Some horn blowing for Bill Scott


When it comes to his philanthropy, Bill Scott has never been one to toot his own horn. In fact, he would just as soon keep it under the radar.

But, as one of the University of Nebraska’s top philanthropists celebrates his 91st birthday today, it’s about time we give the man some props for what a great horn blower he is.

Since he learned to play the trumpet at 10 years old, Scott has brought joy to thousands of people through his musical talent.

It’s really an incredible story. The man who earned a fortune being Warren Buffett’s right-hand person at Berkshire Hathaway is still entertaining people as he heads into his 10th decade.

Much like nobody knew Clark Kent was Superman, who would ever know that a business legend would get home from a hard day of work and transform into an outstanding musician?

“If you spend time with my dad, you realize he’s not a conversationalist,” said John Scott, the oldest of Bill and Ruth Scott’s three sons and a fellow trumpet player. “He’s a quiet guy. He just loves to perform — to get up on stage. He absolutely loves music and singing. He practices all the time.”


Bill Scott has played his trumpet in many different venues — from Polish festivals in Chicago and Milwaukee to a tiny bar in Leshara, Nebraska, to a country club in Rancho Mirage, California.

He mostly specializes in polka music, but he can also do Bob Dylan and Pete Seeger songs and can belt out classics such as “Proud Mary” and “Sloop John B.”

In Omaha, Bill and John Scott were key members of a legendary polka band called The Polonairs. In recent years, they have partnered with band members of a group called Sheelytown.  These days they typically play at The Belvedere (Polish Home) in Papillion and the St. Stanislaus Polish Festival in South Omaha.

John Szalewski, the accordion player for The Polonairs and Sheelytown, had only good to say about Bill Scott.

“Bill has so much passion,” said Szalewski. “He’s a professional with his music. He’s a perfectionist. He always does it right.

“Bill hasn’t lost anything in playing the trumpet. He’s still on top of his game and is 100% accurate in his Polish pronunciation.”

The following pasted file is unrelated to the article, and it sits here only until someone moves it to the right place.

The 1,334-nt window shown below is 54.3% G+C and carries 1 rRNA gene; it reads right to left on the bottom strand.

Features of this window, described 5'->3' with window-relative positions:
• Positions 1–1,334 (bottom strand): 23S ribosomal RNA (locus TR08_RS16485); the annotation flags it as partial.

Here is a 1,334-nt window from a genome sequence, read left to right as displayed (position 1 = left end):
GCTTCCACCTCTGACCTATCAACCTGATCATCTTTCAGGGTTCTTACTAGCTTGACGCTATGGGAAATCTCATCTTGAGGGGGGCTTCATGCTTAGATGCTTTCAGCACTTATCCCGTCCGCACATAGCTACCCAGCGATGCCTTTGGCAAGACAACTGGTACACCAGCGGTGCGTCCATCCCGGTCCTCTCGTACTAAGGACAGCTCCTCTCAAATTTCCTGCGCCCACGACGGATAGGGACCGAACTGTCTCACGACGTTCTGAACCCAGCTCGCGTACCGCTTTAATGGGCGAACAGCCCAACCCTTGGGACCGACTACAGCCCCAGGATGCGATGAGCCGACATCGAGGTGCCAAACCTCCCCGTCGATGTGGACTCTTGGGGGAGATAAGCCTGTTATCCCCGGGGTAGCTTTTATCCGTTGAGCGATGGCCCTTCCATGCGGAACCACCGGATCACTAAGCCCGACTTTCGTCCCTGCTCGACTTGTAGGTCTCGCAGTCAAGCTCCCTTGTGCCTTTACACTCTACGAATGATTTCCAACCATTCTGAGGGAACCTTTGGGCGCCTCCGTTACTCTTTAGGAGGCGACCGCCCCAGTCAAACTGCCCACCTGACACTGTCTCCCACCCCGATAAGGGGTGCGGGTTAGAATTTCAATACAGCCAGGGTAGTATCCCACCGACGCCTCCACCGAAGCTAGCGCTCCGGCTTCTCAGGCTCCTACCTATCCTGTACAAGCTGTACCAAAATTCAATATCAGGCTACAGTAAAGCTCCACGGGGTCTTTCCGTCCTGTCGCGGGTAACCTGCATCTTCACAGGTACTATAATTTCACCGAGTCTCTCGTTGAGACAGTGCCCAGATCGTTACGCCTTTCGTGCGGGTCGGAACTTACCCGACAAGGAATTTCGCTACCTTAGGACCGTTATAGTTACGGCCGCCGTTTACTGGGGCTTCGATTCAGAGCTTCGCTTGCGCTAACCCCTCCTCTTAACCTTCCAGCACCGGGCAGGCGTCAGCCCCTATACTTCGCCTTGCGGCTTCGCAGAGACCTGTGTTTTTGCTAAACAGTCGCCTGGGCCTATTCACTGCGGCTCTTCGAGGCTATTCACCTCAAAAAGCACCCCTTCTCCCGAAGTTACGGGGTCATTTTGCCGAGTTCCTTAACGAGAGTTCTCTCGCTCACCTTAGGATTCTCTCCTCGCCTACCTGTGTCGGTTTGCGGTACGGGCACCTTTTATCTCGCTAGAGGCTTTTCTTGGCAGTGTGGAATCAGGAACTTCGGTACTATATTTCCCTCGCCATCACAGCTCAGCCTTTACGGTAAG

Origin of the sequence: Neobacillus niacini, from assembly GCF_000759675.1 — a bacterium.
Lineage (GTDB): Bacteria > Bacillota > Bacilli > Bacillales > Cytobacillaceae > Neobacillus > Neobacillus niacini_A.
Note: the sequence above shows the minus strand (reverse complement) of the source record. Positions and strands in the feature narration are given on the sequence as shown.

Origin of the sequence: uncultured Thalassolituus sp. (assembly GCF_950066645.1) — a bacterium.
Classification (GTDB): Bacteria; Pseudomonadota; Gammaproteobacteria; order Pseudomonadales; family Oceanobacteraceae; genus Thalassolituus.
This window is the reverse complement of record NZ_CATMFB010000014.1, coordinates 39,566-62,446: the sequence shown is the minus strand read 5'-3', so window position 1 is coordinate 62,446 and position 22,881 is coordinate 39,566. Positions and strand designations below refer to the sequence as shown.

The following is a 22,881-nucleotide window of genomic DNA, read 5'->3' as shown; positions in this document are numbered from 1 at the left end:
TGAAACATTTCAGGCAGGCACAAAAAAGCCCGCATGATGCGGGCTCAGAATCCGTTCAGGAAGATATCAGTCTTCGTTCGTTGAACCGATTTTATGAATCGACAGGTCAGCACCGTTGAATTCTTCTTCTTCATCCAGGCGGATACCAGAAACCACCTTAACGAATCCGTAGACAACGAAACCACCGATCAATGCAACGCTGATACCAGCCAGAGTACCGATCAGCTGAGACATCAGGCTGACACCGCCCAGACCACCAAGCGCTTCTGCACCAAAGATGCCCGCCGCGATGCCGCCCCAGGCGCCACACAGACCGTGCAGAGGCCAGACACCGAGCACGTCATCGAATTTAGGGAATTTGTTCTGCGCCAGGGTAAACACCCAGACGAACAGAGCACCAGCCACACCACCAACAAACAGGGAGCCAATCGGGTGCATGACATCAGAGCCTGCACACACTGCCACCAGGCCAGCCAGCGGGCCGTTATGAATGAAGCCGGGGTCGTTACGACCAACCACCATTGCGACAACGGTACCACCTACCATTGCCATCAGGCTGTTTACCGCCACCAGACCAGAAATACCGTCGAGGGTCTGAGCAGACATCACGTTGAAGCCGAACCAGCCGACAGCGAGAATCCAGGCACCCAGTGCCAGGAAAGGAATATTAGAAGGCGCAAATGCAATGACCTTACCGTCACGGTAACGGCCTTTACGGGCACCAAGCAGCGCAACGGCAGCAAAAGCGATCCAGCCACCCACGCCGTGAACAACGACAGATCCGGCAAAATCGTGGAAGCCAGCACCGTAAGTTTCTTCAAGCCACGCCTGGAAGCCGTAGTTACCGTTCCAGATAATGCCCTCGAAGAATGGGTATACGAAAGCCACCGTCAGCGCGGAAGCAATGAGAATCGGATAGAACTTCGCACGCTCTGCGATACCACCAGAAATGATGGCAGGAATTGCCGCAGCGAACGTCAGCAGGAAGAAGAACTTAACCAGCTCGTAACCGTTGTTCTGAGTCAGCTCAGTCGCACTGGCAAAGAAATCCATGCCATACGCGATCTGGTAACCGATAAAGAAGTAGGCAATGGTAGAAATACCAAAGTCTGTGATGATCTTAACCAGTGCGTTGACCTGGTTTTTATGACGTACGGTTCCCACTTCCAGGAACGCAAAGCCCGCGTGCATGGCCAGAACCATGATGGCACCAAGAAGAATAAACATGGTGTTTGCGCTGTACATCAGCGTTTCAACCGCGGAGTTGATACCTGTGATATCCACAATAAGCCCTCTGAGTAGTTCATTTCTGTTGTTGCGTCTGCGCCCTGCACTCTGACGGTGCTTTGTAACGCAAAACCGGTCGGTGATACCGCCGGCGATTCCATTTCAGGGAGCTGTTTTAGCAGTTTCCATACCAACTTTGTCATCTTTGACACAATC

John Scott said his father’s passion for doing things right is exemplified by Bill taking Polish classes in the 1960s to learn how to pronounce the Polish words in polka songs correctly.

Bill and Ruth Scott
Bill and Ruth Scott

In the 1970s (before the advent of email), Szalewski said Bill Scott used to mail him letters.

“He’d send new songs, cassettes, song lists, lyrics. You name it. He’d tell us to practice the new songs and be ready to go when we play on Saturday. Today, Bill uses email to demonstrate that same passion. He was a top-notch band leader.”

Amazingly, Bill Scott struggles to read music.

“Almost everything he plays is by ear,” John Scott said. “Everything is based on memory. He figures out what keys to play it in. He loves to do songs with a lot of soul to them. There’s a Polish polka song — ‘I’ll Be Back’ — about a soldier going to war and hoping to come back. Bill does a great job with this song. We usually use it as our last song of the night.”

Playing the trumpet demands breath control as well as finger dexterity and tongue skills.

“Your fingers and tongue have to be aligned,” John Scott said. “You have to move the tongue pretty fast to match your fingers. It keeps your mind sharp.”

In 2005, Bill Scott suffered a serious spinal cord injury when he was on a golf trip. Following the injury, he was unable to play the trumpet, but through his hard work and dedication in rehab, he eventually was able to regain his trumpet abilities.

Although Bill Scott is a man of few words, Szalewski said he makes them count.

“When Bill says something, it matters. It means something. He’s like my second father.”

Playing the trumpet is far from Bill Scott’s only talent. He still plays golf three times a week, and earlier this year he accomplished a difficult golfing feat — shooting his age — while wintering in California.

Enjoy your special day, Bill. We can’t thank you and Ruth enough for what you have given our university and our state.

Here’s to many more.